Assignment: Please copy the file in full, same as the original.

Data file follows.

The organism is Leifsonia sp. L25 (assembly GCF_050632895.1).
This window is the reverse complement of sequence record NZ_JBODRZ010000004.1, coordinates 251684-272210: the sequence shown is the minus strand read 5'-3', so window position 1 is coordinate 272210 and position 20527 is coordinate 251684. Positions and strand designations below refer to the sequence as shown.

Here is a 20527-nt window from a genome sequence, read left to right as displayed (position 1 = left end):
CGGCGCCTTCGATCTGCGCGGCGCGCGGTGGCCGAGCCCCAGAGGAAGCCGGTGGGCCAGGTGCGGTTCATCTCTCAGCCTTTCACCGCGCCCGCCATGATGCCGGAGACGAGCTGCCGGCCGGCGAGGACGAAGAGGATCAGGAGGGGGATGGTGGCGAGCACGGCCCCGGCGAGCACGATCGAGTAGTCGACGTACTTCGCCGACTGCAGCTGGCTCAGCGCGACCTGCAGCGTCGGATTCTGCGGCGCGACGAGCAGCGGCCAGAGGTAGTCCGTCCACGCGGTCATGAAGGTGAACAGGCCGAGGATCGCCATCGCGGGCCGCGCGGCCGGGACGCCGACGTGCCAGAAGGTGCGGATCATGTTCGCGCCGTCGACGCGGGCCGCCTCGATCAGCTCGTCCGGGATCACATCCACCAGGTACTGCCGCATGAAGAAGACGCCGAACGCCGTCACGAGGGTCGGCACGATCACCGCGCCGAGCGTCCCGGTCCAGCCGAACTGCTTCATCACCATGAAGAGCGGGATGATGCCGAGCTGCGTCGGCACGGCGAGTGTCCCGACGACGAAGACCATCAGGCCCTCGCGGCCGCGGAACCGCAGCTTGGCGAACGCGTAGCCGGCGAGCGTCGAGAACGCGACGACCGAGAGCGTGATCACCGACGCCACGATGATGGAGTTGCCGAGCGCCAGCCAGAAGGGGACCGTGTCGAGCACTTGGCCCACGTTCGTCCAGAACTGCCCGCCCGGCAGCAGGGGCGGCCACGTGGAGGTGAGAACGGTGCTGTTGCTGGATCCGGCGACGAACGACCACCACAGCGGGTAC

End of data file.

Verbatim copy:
The organism is Leifsonia sp. L25 (assembly GCF_050632895.1).
This window is the reverse complement of sequence record NZ_JBODRZ010000004.1, coordinates 251684-272210: the sequence shown is the minus strand read 5'-3', so window position 1 is coordinate 272210 and position 20527 is coordinate 251684. Positions and strand designations below refer to the sequence as shown.

Here is a 20527-nt window from a genome sequence, read left to right as displayed (position 1 = left end):
CGGCGCCTTCGATCTGCGCGGCGCGCGGTGGCCGAGCCCCAGAGGAAGCCGGTGGGCCAGGTGCGGTTCATCTCTCAGCCTTTCACCGCGCCCGCCATGATGCCGGAGACGAGCTGCCGGCCGGCGAGGACGAAGAGGATCAGGAGGGGGATGGTGGCGAGCACGGCCCCGGCGAGCACGATCGAGTAGTCGACGTACTTCGCCGACTGCAGCTGGCTCAGCGCGACCTGCAGCGTCGGATTCTGCGGCGCGACGAGCAGCGGCCAGAGGTAGTCCGTCCACGCGGTCATGAAGGTGAACAGGCCGAGGATCGCCATCGCGGGCCGCGCGGCCGGGACGCCGACGTGCCAGAAGGTGCGGATCATGTTCGCGCCGTCGACGCGGGCCGCCTCGATCAGCTCGTCCGGGATCACATCCACCAGGTACTGCCGCATGAAGAAGACGCCGAACGCCGTCACGAGGGTCGGCACGATCACCGCGCCGAGCGTCCCGGTCCAGCCGAACTGCTTCATCACCATGAAGAGCGGGATGATGCCGAGCTGCGTCGGCACGGCGAGTGTCCCGACGACGAAGACCATCAGGCCCTCGCGGCCGCGGAACCGCAGCTTGGCGAACGCGTAGCCGGCGAGCGTCGAGAACGCGACGACCGAGAGCGTGATCACCGACGCCACGATGATGGAGTTGCCGAGCGCCAGCCAGAAGGGGACCGTGTCGAGCACTTGGCCCACGTTCGTCCAGAACTGCCCGCCCGGCAGCAGGGGCGGCCACGTGGAGGTGAGAACGGTGCTGTTGCTGGATCCGGCGACGAACGACCACCACAGCGGGTAC